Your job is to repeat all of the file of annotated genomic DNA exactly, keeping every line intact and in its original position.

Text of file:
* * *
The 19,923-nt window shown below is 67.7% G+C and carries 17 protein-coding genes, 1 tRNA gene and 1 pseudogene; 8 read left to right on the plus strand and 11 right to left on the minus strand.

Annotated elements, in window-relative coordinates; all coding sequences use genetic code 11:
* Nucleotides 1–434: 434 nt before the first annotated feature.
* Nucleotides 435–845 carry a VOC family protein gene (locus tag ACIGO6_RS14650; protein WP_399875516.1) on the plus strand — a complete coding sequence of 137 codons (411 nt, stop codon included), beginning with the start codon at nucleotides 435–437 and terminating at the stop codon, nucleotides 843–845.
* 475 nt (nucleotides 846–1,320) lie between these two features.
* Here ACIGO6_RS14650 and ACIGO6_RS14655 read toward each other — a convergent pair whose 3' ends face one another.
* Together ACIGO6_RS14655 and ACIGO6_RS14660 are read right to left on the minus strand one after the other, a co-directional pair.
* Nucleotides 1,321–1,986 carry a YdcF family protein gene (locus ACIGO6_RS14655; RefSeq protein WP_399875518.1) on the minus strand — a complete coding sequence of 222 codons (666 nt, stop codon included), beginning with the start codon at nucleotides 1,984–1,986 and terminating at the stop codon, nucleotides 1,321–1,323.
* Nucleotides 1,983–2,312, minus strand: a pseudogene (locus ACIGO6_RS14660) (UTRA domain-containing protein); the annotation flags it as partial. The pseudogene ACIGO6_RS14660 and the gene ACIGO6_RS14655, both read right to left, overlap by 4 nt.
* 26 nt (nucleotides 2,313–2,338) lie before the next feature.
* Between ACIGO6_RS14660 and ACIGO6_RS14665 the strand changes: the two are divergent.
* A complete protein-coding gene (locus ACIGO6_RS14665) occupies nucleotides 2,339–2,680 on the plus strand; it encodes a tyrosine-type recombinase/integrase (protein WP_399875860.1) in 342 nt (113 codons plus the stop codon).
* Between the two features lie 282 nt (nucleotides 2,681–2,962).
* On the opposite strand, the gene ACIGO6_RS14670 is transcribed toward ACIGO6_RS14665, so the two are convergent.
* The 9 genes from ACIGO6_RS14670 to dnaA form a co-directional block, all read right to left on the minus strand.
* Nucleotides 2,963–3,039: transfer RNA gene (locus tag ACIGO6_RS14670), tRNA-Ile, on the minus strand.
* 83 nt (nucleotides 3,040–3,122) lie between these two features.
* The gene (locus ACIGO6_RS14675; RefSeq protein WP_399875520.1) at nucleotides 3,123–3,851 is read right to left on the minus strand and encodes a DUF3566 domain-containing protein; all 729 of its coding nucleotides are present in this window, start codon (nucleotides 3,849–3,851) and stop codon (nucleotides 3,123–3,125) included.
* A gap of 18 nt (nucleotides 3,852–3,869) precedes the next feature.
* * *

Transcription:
The 19,923-nt window shown below is 67.7% G+C and carries 17 protein-coding genes, 1 tRNA gene and 1 pseudogene; 8 read left to right on the plus strand and 11 right to left on the minus strand.

Annotated elements, in window-relative coordinates; all coding sequences use genetic code 11:
* Nucleotides 1–434: 434 nt before the first annotated feature.
* Nucleotides 435–845 carry a VOC family protein gene (locus tag ACIGO6_RS14650; protein WP_399875516.1) on the plus strand — a complete coding sequence of 137 codons (411 nt, stop codon included), beginning with the start codon at nucleotides 435–437 and terminating at the stop codon, nucleotides 843–845.
* 475 nt (nucleotides 846–1,320) lie between these two features.
* Here ACIGO6_RS14650 and ACIGO6_RS14655 read toward each other — a convergent pair whose 3' ends face one another.
* Together ACIGO6_RS14655 and ACIGO6_RS14660 are read right to left on the minus strand one after the other, a co-directional pair.
* Nucleotides 1,321–1,986 carry a YdcF family protein gene (locus ACIGO6_RS14655; RefSeq protein WP_399875518.1) on the minus strand — a complete coding sequence of 222 codons (666 nt, stop codon included), beginning with the start codon at nucleotides 1,984–1,986 and terminating at the stop codon, nucleotides 1,321–1,323.
* Nucleotides 1,983–2,312, minus strand: a pseudogene (locus ACIGO6_RS14660) (UTRA domain-containing protein); the annotation flags it as partial. The pseudogene ACIGO6_RS14660 and the gene ACIGO6_RS14655, both read right to left, overlap by 4 nt.
* 26 nt (nucleotides 2,313–2,338) lie before the next feature.
* Between ACIGO6_RS14660 and ACIGO6_RS14665 the strand changes: the two are divergent.
* A complete protein-coding gene (locus ACIGO6_RS14665) occupies nucleotides 2,339–2,680 on the plus strand; it encodes a tyrosine-type recombinase/integrase (protein WP_399875860.1) in 342 nt (113 codons plus the stop codon).
* Between the two features lie 282 nt (nucleotides 2,681–2,962).
* On the opposite strand, the gene ACIGO6_RS14670 is transcribed toward ACIGO6_RS14665, so the two are convergent.
* The 9 genes from ACIGO6_RS14670 to dnaA form a co-directional block, all read right to left on the minus strand.
* Nucleotides 2,963–3,039: transfer RNA gene (locus tag ACIGO6_RS14670), tRNA-Ile, on the minus strand.
* 83 nt (nucleotides 3,040–3,122) lie between these two features.
* The gene (locus ACIGO6_RS14675; RefSeq protein WP_399875520.1) at nucleotides 3,123–3,851 is read right to left on the minus strand and encodes a DUF3566 domain-containing protein; all 729 of its coding nucleotides are present in this window, start codon (nucleotides 3,849–3,851) and stop codon (nucleotides 3,123–3,125) included.
* A gap of 18 nt (nucleotides 3,852–3,869) precedes the next feature.